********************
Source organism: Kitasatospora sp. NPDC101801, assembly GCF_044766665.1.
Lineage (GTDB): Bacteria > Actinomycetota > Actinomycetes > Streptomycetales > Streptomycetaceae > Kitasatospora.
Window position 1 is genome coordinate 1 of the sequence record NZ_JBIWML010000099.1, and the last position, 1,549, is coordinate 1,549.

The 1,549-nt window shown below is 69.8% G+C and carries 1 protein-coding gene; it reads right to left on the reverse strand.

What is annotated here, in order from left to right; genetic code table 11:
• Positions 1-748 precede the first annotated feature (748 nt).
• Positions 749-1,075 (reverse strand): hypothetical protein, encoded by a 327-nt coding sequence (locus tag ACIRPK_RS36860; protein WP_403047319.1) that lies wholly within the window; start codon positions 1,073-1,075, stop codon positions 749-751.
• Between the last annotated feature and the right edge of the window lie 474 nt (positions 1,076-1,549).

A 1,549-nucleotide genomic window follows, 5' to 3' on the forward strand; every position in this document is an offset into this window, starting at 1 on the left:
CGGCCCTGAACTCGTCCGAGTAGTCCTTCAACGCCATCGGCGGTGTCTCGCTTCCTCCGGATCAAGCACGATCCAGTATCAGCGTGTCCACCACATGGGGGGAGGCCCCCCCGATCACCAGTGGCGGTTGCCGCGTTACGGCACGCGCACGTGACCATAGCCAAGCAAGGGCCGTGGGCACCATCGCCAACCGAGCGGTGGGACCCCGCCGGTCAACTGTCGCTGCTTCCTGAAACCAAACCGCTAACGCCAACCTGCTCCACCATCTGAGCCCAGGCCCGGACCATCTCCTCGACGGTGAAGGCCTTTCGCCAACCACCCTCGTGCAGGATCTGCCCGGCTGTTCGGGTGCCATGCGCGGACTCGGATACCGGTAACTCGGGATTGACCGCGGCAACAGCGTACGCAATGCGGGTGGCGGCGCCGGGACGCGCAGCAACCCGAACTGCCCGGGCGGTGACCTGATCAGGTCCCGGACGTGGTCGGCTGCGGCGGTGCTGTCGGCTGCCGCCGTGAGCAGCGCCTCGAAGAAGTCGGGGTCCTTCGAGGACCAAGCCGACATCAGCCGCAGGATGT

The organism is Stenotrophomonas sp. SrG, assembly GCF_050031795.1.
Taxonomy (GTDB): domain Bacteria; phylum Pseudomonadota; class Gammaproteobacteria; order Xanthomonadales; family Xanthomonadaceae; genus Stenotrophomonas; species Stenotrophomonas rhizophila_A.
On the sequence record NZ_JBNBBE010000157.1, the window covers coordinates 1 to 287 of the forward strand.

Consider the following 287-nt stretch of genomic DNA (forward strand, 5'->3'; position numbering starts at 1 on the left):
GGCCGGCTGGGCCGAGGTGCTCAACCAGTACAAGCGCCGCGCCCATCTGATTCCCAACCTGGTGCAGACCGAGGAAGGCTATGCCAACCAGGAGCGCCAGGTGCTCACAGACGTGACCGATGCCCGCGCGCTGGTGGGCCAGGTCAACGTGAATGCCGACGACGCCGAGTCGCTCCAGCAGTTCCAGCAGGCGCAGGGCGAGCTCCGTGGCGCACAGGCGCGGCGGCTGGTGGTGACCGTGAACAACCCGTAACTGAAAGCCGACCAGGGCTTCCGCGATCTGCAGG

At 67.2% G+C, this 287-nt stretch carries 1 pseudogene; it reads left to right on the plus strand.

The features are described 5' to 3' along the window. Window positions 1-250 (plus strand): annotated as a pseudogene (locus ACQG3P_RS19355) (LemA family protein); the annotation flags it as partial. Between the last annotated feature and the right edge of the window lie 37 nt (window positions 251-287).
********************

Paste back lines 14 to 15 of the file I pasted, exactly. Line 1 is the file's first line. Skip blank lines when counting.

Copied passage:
Consider the following 287-nt stretch of genomic DNA (forward strand, 5'->3'; position numbering starts at 1 on the left):
GGCCGGCTGGGCCGAGGTGCTCAACCAGTACAAGCGCCGCGCCCATCTGATTCCCAACCTGGTGCAGACCGAGGAAGGCTATGCCAACCAGGAGCGCCAGGTGCTCACAGACGTGACCGATGCCCGCGCGCTGGTGGGCCAGGTCAACGTGAATGCCGACGACGCCGAGTCGCTCCAGCAGTTCCAGCAGGCGCAGGGCGAGCTCCGTGGCGCACAGGCGCGGCGGCTGGTGGTGACCGTGAACAACCCGTAACTGAAAGCCGACCAGGGCTTCCGCGATCTGCAGG